*Tin cups hung by wells in the town for the weary to quench their thirst? It was considered to be the Community Cup and no one ever gave hygiene a thought.
*Cliff Campbell, Lindsay's Fire Chief, was appointed to the Ontario Fire Marshall's office.
*The next holiday we had as school kids following New Years, was Good Friday and Easter Monday. Following that break we had what was known then as a day for the "Teachers' Convention."
The next holiday was the 24th of May and then summer holidays followed at the end of June. Winter Break? Never heard of such a thing!
*A $20 bill was considered to be a large sum of money. Few were the workers who made that much in a couple of weeks. I recall when I worked for R. J. Morris, an employee had to let him or Ab Ashmore know when we had received a "Twenty" from a customer. They would immediately place it in the safe where it stayed until R.J. made his trip to the bank of Montreal.
*We were taught that the golden rule in spelling was "I" before "e" except after "c"?
Sometime, at your leisure, figure out how weird this rule is.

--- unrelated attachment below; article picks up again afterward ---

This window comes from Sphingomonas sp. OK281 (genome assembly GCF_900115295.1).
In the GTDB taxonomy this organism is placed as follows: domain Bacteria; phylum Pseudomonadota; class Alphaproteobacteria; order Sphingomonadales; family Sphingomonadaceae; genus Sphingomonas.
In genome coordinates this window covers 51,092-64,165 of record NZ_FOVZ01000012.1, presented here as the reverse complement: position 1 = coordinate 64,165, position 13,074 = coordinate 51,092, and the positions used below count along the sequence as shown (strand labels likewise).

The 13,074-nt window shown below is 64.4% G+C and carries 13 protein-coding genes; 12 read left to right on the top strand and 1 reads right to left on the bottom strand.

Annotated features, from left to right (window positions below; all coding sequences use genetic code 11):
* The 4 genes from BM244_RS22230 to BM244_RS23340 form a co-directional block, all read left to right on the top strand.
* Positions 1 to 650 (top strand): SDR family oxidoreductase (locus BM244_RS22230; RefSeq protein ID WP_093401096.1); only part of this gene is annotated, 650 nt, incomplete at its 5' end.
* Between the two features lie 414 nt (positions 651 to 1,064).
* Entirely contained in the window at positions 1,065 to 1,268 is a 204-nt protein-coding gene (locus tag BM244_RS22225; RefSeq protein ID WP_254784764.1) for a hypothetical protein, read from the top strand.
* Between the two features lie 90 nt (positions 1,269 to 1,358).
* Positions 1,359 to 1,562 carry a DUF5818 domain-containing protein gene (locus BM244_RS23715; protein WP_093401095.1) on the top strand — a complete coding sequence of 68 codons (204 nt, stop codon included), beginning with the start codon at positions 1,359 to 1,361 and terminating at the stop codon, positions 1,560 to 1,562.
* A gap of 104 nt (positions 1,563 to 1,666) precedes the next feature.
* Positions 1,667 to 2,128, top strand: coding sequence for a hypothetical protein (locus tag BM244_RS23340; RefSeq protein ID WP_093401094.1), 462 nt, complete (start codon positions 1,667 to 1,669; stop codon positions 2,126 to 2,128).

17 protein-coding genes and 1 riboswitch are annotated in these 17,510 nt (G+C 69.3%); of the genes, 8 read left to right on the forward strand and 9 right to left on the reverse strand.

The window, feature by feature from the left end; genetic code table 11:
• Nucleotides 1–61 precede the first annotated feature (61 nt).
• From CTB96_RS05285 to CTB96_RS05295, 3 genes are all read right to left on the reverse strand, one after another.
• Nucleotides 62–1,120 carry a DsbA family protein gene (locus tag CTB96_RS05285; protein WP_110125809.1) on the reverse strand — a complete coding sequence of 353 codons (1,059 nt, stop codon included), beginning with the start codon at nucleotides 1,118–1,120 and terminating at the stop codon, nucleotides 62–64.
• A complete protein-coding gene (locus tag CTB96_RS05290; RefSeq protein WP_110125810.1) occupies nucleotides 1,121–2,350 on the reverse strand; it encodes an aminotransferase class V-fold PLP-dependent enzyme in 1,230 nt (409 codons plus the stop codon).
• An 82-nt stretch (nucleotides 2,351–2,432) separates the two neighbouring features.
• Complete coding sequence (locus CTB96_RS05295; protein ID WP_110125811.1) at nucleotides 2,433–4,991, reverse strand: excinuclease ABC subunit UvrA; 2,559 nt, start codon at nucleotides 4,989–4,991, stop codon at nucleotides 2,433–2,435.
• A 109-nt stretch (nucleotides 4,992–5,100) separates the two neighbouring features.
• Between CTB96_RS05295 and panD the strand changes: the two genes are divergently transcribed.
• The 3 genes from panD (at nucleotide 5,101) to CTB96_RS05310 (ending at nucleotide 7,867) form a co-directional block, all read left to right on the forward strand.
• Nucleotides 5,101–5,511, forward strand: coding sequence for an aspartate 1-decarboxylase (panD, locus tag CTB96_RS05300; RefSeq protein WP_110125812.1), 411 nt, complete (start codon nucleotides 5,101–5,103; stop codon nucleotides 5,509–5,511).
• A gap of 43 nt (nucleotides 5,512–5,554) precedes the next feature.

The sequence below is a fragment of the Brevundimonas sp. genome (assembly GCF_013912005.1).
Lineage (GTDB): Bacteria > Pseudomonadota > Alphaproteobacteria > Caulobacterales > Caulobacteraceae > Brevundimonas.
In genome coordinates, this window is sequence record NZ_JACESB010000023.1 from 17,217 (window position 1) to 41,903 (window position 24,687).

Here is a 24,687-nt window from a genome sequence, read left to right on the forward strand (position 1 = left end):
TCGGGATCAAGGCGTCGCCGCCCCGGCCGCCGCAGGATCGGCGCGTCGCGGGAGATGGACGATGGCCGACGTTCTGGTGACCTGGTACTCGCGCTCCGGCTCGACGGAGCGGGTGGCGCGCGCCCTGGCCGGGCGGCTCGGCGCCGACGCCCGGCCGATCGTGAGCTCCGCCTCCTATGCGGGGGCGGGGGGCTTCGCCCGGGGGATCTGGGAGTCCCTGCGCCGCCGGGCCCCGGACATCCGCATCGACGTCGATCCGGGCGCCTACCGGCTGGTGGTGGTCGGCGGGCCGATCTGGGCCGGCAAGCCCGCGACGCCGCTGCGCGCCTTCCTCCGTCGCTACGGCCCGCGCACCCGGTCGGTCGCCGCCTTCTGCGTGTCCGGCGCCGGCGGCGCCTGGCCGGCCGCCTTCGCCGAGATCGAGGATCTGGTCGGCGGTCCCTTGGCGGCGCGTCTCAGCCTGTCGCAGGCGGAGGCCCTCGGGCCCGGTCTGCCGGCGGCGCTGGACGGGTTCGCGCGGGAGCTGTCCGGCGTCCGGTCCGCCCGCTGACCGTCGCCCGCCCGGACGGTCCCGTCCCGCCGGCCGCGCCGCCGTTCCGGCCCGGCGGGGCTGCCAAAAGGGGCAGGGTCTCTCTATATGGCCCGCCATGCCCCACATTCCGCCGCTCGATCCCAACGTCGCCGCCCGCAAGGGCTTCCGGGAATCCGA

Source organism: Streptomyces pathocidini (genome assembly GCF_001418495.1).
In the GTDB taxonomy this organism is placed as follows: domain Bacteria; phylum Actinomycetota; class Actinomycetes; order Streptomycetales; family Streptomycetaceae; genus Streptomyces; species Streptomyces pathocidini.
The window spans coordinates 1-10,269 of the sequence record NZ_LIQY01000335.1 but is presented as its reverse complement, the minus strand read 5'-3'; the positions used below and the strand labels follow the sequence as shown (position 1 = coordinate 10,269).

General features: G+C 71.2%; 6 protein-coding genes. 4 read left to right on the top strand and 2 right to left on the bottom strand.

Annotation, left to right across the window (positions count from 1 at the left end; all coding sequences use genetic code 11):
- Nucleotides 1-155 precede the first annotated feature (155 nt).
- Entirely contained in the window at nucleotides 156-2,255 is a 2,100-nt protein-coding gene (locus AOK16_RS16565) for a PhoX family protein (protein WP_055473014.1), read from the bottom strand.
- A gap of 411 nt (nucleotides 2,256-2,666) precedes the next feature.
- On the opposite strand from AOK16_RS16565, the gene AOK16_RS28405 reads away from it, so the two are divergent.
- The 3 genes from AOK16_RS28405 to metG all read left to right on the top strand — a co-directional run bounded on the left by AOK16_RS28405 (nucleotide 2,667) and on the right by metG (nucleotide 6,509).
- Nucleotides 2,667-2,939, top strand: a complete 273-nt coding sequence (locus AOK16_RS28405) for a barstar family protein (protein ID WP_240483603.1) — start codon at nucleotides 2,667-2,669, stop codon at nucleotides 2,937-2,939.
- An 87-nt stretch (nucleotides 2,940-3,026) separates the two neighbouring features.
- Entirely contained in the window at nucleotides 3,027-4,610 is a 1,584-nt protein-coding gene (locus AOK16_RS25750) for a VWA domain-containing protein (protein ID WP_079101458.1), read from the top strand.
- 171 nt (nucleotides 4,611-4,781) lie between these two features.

*When the County Gaol was commonly known as "Stony's Palace." This was because the Gaoler was a gentleman by the name of Harry Stone. More than one Judge or Magistrate would sentence a person to what even they referred to as "Stoney's Palace."
*The rattle of milk bottles would awaken folks when the milkman made his rounds in the early morning hours.
*Lorne Jordan and Ivan Moore shared offices on William St. S. as Attorneys until Jordan was named Crown Attorney and shortly afterwards Moore was appointed Magistrate.
*A British comedian by the name of George Formby would pack the Academy Theater anytime one of his movies came to town. I have never heard a fellow play a ukulele anything remotely close to what Formby could. His most notable songs were "Our Sergeant Major, Mr. Wu's a Window Cleaner Now and Me Grandma's Flannelette Nightie."
*It was said that tall people are lazier than short ones because they are longer in bed.